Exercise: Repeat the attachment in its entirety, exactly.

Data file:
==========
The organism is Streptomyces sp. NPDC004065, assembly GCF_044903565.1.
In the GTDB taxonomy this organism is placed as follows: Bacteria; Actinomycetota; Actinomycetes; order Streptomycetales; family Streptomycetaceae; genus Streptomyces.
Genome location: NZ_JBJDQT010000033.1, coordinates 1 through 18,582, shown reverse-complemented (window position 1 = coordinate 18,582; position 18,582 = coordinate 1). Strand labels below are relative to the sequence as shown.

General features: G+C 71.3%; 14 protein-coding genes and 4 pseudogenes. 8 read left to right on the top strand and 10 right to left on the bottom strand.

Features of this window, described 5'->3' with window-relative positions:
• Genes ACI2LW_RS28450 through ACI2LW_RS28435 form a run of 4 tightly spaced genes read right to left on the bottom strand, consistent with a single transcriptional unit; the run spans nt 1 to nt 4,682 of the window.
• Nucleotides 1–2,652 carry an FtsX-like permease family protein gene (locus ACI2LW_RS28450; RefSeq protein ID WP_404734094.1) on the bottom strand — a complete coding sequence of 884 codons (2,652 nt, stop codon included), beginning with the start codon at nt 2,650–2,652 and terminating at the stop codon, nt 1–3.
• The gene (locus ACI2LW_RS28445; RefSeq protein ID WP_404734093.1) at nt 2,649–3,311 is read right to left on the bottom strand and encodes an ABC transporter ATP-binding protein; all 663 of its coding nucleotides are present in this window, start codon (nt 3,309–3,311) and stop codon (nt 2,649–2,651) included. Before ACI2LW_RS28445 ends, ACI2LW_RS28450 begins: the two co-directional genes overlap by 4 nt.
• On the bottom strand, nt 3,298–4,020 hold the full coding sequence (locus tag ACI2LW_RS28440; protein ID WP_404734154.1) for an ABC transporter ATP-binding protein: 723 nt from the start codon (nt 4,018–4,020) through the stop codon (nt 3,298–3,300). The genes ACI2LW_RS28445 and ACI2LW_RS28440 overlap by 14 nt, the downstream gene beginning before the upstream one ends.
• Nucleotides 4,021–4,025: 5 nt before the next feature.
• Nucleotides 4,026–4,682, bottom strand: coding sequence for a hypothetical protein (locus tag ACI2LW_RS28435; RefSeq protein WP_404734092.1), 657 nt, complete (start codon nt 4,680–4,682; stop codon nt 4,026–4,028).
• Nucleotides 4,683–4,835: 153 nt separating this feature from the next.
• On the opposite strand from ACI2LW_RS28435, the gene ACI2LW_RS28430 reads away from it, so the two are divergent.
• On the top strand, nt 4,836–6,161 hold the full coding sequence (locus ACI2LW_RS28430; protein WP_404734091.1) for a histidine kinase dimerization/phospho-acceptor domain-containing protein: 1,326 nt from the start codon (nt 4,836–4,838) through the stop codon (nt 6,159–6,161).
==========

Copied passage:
The organism is Streptomyces sp. NPDC004065, assembly GCF_044903565.1.
In the GTDB taxonomy this organism is placed as follows: Bacteria; Actinomycetota; Actinomycetes; order Streptomycetales; family Streptomycetaceae; genus Streptomyces.
Genome location: NZ_JBJDQT010000033.1, coordinates 1 through 18,582, shown reverse-complemented (window position 1 = coordinate 18,582; position 18,582 = coordinate 1). Strand labels below are relative to the sequence as shown.

General features: G+C 71.3%; 14 protein-coding genes and 4 pseudogenes. 8 read left to right on the top strand and 10 right to left on the bottom strand.

Features of this window, described 5'->3' with window-relative positions:
• Genes ACI2LW_RS28450 through ACI2LW_RS28435 form a run of 4 tightly spaced genes read right to left on the bottom strand, consistent with a single transcriptional unit; the run spans nt 1 to nt 4,682 of the window.
• Nucleotides 1–2,652 carry an FtsX-like permease family protein gene (locus ACI2LW_RS28450; RefSeq protein ID WP_404734094.1) on the bottom strand — a complete coding sequence of 884 codons (2,652 nt, stop codon included), beginning with the start codon at nt 2,650–2,652 and terminating at the stop codon, nt 1–3.
• The gene (locus ACI2LW_RS28445; RefSeq protein ID WP_404734093.1) at nt 2,649–3,311 is read right to left on the bottom strand and encodes an ABC transporter ATP-binding protein; all 663 of its coding nucleotides are present in this window, start codon (nt 3,309–3,311) and stop codon (nt 2,649–2,651) included. Before ACI2LW_RS28445 ends, ACI2LW_RS28450 begins: the two co-directional genes overlap by 4 nt.
• On the bottom strand, nt 3,298–4,020 hold the full coding sequence (locus tag ACI2LW_RS28440; protein ID WP_404734154.1) for an ABC transporter ATP-binding protein: 723 nt from the start codon (nt 4,018–4,020) through the stop codon (nt 3,298–3,300). The genes ACI2LW_RS28445 and ACI2LW_RS28440 overlap by 14 nt, the downstream gene beginning before the upstream one ends.
• Nucleotides 4,021–4,025: 5 nt before the next feature.
• Nucleotides 4,026–4,682, bottom strand: coding sequence for a hypothetical protein (locus tag ACI2LW_RS28435; RefSeq protein WP_404734092.1), 657 nt, complete (start codon nt 4,680–4,682; stop codon nt 4,026–4,028).
• Nucleotides 4,683–4,835: 153 nt separating this feature from the next.
• On the opposite strand from ACI2LW_RS28435, the gene ACI2LW_RS28430 reads away from it, so the two are divergent.
• On the top strand, nt 4,836–6,161 hold the full coding sequence (locus ACI2LW_RS28430; protein WP_404734091.1) for a histidine kinase dimerization/phospho-acceptor domain-containing protein: 1,326 nt from the start codon (nt 4,836–4,838) through the stop codon (nt 6,159–6,161).